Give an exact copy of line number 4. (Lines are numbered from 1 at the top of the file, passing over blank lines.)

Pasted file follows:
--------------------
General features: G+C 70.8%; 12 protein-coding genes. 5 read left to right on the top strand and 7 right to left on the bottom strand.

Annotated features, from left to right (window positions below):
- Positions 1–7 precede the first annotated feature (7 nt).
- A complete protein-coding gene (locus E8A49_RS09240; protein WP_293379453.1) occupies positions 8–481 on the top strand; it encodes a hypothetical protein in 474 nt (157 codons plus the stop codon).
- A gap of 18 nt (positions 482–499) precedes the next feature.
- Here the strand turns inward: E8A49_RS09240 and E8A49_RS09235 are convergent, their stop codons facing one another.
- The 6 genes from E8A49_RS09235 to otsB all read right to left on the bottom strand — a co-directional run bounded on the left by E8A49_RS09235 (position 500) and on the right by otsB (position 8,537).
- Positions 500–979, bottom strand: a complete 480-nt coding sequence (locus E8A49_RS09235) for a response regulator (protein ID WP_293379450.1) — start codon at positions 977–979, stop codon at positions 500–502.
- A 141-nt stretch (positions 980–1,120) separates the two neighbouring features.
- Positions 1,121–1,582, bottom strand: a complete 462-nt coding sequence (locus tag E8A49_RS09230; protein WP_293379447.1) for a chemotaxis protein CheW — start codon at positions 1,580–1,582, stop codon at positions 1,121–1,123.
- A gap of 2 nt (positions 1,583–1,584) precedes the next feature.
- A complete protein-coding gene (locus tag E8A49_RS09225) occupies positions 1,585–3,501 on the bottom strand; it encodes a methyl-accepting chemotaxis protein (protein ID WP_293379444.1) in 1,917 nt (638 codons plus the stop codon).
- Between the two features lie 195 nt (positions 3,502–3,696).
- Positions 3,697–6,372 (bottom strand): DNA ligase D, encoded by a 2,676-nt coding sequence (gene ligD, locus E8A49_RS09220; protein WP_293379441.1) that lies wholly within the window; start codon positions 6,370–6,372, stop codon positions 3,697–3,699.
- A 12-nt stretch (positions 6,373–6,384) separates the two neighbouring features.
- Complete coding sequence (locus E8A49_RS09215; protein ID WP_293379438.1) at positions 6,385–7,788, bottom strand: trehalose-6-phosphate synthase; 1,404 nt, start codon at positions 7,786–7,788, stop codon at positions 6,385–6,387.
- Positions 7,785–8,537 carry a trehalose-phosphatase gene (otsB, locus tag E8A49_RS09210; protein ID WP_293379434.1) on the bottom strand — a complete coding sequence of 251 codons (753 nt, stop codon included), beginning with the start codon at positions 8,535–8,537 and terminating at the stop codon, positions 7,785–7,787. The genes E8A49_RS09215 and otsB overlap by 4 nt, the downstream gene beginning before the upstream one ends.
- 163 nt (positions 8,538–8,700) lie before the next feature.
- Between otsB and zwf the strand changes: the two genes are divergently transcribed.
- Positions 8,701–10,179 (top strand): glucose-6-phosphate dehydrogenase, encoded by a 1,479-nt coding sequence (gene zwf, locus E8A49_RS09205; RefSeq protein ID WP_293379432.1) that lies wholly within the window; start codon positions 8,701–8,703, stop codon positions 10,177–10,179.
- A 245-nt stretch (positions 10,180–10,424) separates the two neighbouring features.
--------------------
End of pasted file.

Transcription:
- A complete protein-coding gene (locus E8A49_RS09240; protein WP_293379453.1) occupies positions 8–481 on the top strand; it encodes a hypothetical protein in 474 nt (157 codons plus the stop codon).